Wisconsin is officially the fourth state to condition Medicaid recipients’ health care on work, even as two other states are currently being sued for their requirements.
The Trump administration approved Gov. Scott Walkers’ long-sought policy on Wednesday, less than a week before election day, when he faces a tough race against Democrat challenger Tony Evers.
The state estimates more than 5,000 will no longer have Medicaid coverage due to Wednesday’s changes. It’s also the only state of the four that have work requirements but didn’t expand Medicaid eligibility to 138 percent of poverty level.
People between ages 19 and 49 who make less than 100 percent of poverty, or about $12,000 annually for a single person, will have to work and report 80 hours a month to keep health coverage. If they fail to report work for 48 consecutive months and don’t qualify for an exemption, they’ll be locked out of coverage for six months. More than 4,100 people in Arkansas lost Medicaid coverage for failing to comply with work requirements for three months.
Medicaid recipients in Arkansas and Kentucky are suing officials for conditioning work on health care, and plaintiffs already scored a victory in the latter.
In addition to work requirements, the administration is allowing Wisconsin to charge $4-8 monthly premiums to people making 50 percent of the federal poverty level. Premiums could be reduced if beneficiaries demonstrate that they’re engaging in “healthy behavior,” such as dieting and exercise or wearing a seatbelt. Should folks fail to pay, they could lose their benefits up to six months. When Indiana required Medicaid recipients to pay premiums, 2,677 individuals were dropped from the rolls within the first year of implementation.
Medicaid recipients will also have to pay an $8 co-payment if they go to the emergency room for non-ambulatory care.
These changes could apply to up to 178,000 people.
Wisconsin had originally asked the Trump administration to condition drug testing but wasn’t able to get it approved. (Experts have condemned the idea as costly and offensive.) Instead, Medicaid recipients will have to fill out a health risk assignment. Depending on their responses, they can be referred to addiction treatment.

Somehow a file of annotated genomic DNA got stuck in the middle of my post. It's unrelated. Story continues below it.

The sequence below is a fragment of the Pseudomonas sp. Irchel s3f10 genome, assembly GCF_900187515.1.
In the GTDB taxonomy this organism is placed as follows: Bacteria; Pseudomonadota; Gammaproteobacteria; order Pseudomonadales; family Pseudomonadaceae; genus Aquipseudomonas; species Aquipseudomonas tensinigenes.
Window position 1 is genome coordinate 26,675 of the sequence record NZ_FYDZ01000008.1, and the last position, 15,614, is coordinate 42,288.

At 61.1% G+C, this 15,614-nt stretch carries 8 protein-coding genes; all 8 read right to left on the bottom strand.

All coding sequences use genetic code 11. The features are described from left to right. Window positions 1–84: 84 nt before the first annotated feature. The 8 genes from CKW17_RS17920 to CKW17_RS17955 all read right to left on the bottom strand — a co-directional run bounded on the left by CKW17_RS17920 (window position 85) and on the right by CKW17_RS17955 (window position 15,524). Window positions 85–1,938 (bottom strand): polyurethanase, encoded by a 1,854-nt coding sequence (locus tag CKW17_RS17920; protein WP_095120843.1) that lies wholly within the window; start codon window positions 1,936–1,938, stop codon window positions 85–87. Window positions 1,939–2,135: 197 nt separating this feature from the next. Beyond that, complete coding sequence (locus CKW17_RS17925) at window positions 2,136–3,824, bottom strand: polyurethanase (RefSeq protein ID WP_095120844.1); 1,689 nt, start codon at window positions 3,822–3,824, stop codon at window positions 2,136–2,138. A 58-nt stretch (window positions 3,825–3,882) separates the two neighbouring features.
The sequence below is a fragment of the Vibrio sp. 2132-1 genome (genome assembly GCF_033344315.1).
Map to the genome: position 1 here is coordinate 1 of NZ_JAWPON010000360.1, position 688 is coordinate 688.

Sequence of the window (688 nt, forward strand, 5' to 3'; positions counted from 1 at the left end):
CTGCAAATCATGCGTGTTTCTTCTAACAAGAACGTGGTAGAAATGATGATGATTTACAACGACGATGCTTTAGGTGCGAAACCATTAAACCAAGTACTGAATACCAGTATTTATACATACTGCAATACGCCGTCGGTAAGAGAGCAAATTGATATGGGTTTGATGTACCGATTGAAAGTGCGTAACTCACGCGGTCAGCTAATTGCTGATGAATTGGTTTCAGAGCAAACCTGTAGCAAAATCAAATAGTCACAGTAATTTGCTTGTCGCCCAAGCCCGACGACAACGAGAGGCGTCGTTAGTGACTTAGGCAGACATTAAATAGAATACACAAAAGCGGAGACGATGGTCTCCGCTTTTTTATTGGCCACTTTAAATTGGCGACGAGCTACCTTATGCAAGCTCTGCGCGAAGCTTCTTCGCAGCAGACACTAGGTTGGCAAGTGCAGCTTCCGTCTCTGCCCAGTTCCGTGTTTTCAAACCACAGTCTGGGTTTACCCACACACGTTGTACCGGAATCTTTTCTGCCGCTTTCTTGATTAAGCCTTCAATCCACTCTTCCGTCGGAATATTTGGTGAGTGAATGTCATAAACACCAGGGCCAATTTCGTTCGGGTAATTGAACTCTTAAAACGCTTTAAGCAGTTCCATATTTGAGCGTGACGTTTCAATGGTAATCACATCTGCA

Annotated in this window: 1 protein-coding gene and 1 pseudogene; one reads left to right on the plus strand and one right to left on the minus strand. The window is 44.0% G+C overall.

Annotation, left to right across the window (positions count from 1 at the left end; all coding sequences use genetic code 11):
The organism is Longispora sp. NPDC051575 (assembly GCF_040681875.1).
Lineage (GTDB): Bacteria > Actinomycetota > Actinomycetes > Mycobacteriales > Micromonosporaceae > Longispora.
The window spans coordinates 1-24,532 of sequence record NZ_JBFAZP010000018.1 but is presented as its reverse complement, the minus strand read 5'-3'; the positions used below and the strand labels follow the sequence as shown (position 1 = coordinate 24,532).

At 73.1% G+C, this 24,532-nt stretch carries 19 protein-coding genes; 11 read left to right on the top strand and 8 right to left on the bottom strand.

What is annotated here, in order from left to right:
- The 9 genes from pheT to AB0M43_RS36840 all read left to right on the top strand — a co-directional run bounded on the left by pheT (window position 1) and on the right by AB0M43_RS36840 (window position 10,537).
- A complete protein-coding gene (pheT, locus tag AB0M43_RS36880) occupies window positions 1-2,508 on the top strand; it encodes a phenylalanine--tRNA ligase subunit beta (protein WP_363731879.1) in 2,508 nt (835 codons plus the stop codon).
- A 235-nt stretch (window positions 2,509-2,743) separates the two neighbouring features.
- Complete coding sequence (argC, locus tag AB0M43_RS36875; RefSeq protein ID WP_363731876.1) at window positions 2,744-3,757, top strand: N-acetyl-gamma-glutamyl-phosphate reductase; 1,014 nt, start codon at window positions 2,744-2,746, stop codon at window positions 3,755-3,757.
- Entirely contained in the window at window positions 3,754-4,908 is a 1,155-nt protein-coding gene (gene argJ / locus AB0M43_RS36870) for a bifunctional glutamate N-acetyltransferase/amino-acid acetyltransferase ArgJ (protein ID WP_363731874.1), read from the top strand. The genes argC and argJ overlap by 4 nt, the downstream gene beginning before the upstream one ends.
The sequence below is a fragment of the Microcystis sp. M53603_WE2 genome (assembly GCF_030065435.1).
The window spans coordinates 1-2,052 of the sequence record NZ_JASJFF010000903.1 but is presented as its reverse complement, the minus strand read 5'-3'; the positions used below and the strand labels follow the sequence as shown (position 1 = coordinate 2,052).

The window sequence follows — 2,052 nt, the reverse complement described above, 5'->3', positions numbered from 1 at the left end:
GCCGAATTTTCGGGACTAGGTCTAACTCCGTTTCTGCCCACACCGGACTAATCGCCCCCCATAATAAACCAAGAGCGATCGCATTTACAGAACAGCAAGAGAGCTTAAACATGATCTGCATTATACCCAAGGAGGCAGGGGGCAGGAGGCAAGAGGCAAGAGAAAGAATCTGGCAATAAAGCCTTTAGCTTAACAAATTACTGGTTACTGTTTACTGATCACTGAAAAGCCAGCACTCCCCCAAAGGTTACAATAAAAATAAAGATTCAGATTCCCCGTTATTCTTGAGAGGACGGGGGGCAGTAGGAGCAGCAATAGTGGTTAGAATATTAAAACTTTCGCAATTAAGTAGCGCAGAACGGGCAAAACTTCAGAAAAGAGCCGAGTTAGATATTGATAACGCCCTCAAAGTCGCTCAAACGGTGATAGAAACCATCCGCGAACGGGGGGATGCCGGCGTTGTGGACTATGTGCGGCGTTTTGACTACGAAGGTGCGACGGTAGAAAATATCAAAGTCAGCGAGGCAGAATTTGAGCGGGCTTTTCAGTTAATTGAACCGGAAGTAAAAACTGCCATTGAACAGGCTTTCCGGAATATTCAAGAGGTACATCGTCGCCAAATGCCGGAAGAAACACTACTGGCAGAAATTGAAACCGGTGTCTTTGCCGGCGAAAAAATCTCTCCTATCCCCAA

“The vast majority of the comments CMS received were from self-identified Wisconsin citizens who opposed either the demonstration as a whole or certain features of it,” the Trump administration said in its approval letter to Wisconsin officials.
And yet, the administration approved its policy because it “believes the features of this demonstration are worth testing.”
Our welfare reforms are helping people move from government dependence to true independence through the dignity of work. That’s why our reforms include a work requirement for able-bodied people who want to receive public assistance through Medicaid.
— Scott Walker (@ScottWalker) October 31, 2018
While Republicans contend Medicaid work requirements are about motivating people to work, data shows that most Medicaid recipients who can work are already working. People who drop coverage do so because of the added red tape or don’t work enough hours due to the industry they’re in.
Walker has had to defend his health record on the campaign trail as he tries for a third term. While he’s propped up the Affordable Care Act (ACA) once, he’s largely worked against it by advocating for repeal and being party to a lawsuit to eliminate the health law — and with it, protections for people pre-existing conditions.